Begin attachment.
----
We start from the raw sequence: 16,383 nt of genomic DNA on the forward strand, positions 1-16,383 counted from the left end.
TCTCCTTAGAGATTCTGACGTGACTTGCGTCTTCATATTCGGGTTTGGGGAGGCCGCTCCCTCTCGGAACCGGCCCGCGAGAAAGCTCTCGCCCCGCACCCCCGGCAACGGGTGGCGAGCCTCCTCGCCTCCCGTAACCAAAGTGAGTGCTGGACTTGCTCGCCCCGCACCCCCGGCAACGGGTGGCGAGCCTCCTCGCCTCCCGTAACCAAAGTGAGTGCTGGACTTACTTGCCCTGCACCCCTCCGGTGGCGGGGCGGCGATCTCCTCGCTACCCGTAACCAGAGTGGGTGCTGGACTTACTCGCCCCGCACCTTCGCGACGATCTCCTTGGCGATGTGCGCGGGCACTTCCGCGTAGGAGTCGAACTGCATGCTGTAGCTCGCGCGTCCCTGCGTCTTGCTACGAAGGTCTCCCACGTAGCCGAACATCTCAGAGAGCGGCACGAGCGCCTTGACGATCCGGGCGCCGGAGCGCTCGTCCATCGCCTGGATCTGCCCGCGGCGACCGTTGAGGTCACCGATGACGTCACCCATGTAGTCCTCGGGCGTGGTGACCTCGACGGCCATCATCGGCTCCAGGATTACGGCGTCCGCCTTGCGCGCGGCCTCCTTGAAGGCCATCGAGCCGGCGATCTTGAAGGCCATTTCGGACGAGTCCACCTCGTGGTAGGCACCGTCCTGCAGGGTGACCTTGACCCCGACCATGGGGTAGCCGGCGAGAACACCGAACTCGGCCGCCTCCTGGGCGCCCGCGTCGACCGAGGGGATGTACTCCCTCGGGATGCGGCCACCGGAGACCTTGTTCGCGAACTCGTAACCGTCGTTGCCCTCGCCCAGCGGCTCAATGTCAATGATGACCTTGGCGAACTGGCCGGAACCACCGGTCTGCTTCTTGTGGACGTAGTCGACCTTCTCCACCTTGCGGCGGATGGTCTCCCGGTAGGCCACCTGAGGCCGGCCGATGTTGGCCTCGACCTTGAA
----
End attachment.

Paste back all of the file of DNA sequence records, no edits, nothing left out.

We start from the raw sequence: 16,383 nt of genomic DNA on the forward strand, positions 1-16,383 counted from the left end.
TCTCCTTAGAGATTCTGACGTGACTTGCGTCTTCATATTCGGGTTTGGGGAGGCCGCTCCCTCTCGGAACCGGCCCGCGAGAAAGCTCTCGCCCCGCACCCCCGGCAACGGGTGGCGAGCCTCCTCGCCTCCCGTAACCAAAGTGAGTGCTGGACTTGCTCGCCCCGCACCCCCGGCAACGGGTGGCGAGCCTCCTCGCCTCCCGTAACCAAAGTGAGTGCTGGACTTACTTGCCCTGCACCCCTCCGGTGGCGGGGCGGCGATCTCCTCGCTACCCGTAACCAGAGTGGGTGCTGGACTTACTCGCCCCGCACCTTCGCGACGATCTCCTTGGCGATGTGCGCGGGCACTTCCGCGTAGGAGTCGAACTGCATGCTGTAGCTCGCGCGTCCCTGCGTCTTGCTACGAAGGTCTCCCACGTAGCCGAACATCTCAGAGAGCGGCACGAGCGCCTTGACGATCCGGGCGCCGGAGCGCTCGTCCATCGCCTGGATCTGCCCGCGGCGACCGTTGAGGTCACCGATGACGTCACCCATGTAGTCCTCGGGCGTGGTGACCTCGACGGCCATCATCGGCTCCAGGATTACGGCGTCCGCCTTGCGCGCGGCCTCCTTGAAGGCCATCGAGCCGGCGATCTTGAAGGCCATTTCGGACGAGTCCACCTCGTGGTAGGCACCGTCCTGCAGGGTGACCTTGACCCCGACCATGGGGTAGCCGGCGAGAACACCGAACTCGGCCGCCTCCTGGGCGCCCGCGTCGACCGAGGGGATGTACTCCCTCGGGATGCGGCCACCGGAGACCTTGTTCGCGAACTCGTAACCGTCGTTGCCCTCGCCCAGCGGCTCAATGTCAATGATGACCTTGGCGAACTGGCCGGAACCACCGGTCTGCTTCTTGTGGACGTAGTCGACCTTCTCCACCTTGCGGCGGATGGTCTCCCGGTAGGCCACCTGAGGCCGGCCGATGTTGGCCTCGACCTTGAA